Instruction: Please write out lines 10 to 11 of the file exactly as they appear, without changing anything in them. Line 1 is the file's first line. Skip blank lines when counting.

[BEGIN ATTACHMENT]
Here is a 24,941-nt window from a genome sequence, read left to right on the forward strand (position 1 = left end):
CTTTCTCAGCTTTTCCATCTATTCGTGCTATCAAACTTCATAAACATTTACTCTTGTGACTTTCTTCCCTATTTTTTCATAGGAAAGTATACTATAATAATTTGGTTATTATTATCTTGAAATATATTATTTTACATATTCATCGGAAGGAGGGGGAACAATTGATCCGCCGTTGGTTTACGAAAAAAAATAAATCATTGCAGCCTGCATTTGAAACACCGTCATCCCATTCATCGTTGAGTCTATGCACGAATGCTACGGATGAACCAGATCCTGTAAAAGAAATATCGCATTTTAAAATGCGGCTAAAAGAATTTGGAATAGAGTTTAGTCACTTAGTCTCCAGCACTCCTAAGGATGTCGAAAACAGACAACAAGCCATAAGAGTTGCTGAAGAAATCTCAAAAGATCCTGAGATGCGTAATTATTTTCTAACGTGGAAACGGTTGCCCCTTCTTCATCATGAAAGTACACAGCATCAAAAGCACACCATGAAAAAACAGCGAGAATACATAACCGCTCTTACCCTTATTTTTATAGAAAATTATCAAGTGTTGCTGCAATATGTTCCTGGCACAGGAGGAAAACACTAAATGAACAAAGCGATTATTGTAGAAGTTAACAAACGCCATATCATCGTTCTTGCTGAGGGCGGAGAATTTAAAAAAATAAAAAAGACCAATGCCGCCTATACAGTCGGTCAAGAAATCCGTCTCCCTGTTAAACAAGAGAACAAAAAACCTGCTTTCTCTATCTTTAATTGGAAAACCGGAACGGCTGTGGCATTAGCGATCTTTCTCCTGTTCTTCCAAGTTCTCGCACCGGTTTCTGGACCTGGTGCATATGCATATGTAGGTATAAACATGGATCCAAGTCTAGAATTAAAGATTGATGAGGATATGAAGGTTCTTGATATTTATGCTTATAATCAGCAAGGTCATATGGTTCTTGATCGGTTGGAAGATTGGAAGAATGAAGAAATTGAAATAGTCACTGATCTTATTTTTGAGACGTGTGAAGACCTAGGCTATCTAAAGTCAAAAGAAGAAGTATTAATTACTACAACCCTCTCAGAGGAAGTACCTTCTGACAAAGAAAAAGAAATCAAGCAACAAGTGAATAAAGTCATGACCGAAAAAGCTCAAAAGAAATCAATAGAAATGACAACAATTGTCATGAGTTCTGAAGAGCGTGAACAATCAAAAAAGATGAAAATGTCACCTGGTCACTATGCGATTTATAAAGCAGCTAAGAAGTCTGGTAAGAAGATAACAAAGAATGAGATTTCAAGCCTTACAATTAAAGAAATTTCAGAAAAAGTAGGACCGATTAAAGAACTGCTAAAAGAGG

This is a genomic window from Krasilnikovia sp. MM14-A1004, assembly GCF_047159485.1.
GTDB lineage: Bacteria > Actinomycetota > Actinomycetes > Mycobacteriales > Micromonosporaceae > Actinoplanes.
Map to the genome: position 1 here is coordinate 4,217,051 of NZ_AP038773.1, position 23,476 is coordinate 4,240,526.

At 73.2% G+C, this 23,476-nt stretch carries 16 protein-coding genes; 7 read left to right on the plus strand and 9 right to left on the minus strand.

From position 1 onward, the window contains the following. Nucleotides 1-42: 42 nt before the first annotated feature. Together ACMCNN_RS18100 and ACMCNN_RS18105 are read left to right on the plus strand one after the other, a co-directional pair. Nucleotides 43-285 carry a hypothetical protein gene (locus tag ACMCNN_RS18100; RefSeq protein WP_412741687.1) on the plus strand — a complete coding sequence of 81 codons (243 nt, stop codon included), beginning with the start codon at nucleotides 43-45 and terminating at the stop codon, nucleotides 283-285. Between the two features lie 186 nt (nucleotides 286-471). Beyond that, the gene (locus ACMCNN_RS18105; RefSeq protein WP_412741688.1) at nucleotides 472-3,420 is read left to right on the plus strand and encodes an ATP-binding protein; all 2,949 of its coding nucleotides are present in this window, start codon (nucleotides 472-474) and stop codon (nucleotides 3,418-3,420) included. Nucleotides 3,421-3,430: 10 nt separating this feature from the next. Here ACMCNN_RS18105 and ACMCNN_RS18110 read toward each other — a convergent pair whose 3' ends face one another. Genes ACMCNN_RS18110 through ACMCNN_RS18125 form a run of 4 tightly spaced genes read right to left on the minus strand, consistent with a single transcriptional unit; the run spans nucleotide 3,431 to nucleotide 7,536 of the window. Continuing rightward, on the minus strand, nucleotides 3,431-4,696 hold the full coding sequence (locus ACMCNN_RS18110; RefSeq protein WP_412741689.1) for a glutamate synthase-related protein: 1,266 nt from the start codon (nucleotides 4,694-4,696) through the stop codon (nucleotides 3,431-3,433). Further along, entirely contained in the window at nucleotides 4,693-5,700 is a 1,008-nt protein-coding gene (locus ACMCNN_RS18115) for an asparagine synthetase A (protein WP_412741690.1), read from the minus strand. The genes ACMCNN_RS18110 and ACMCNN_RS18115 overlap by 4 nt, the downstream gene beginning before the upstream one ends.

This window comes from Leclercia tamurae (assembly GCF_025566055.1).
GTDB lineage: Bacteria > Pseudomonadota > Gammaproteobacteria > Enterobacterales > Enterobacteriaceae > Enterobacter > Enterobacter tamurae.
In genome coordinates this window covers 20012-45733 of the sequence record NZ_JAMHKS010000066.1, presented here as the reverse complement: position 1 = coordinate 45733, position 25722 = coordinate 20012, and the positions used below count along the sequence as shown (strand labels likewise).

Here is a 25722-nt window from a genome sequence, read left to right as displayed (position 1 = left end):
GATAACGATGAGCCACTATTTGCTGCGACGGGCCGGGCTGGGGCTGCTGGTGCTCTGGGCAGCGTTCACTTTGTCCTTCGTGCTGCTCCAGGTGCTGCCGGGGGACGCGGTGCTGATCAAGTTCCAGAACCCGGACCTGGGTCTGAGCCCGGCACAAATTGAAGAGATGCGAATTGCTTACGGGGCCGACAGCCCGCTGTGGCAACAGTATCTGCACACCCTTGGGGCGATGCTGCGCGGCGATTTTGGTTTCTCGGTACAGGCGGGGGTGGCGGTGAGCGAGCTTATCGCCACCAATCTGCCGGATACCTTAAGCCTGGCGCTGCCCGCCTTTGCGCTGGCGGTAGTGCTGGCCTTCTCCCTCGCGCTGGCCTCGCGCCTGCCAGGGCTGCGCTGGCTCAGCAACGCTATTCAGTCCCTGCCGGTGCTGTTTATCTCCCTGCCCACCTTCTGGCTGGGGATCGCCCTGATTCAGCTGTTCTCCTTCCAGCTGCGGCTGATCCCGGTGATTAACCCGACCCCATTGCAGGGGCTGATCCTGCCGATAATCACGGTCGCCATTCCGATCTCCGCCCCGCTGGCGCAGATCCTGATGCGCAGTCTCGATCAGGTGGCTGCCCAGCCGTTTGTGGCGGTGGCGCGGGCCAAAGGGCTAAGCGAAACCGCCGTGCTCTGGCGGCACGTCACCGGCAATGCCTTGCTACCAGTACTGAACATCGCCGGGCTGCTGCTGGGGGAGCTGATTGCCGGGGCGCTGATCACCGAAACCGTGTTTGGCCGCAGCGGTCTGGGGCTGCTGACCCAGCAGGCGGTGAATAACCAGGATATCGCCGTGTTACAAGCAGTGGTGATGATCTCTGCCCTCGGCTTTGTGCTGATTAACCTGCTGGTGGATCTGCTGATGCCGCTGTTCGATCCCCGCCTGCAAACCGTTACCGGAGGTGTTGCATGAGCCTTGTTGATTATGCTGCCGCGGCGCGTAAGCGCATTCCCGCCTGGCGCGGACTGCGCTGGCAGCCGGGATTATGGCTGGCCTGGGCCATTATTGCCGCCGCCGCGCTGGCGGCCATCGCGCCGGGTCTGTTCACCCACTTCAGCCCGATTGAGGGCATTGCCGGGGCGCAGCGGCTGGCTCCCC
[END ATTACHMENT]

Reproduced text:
In genome coordinates this window covers 20012-45733 of the sequence record NZ_JAMHKS010000066.1, presented here as the reverse complement: position 1 = coordinate 45733, position 25722 = coordinate 20012, and the positions used below count along the sequence as shown (strand labels likewise).

Here is a 25722-nt window from a genome sequence, read left to right as displayed (position 1 = left end):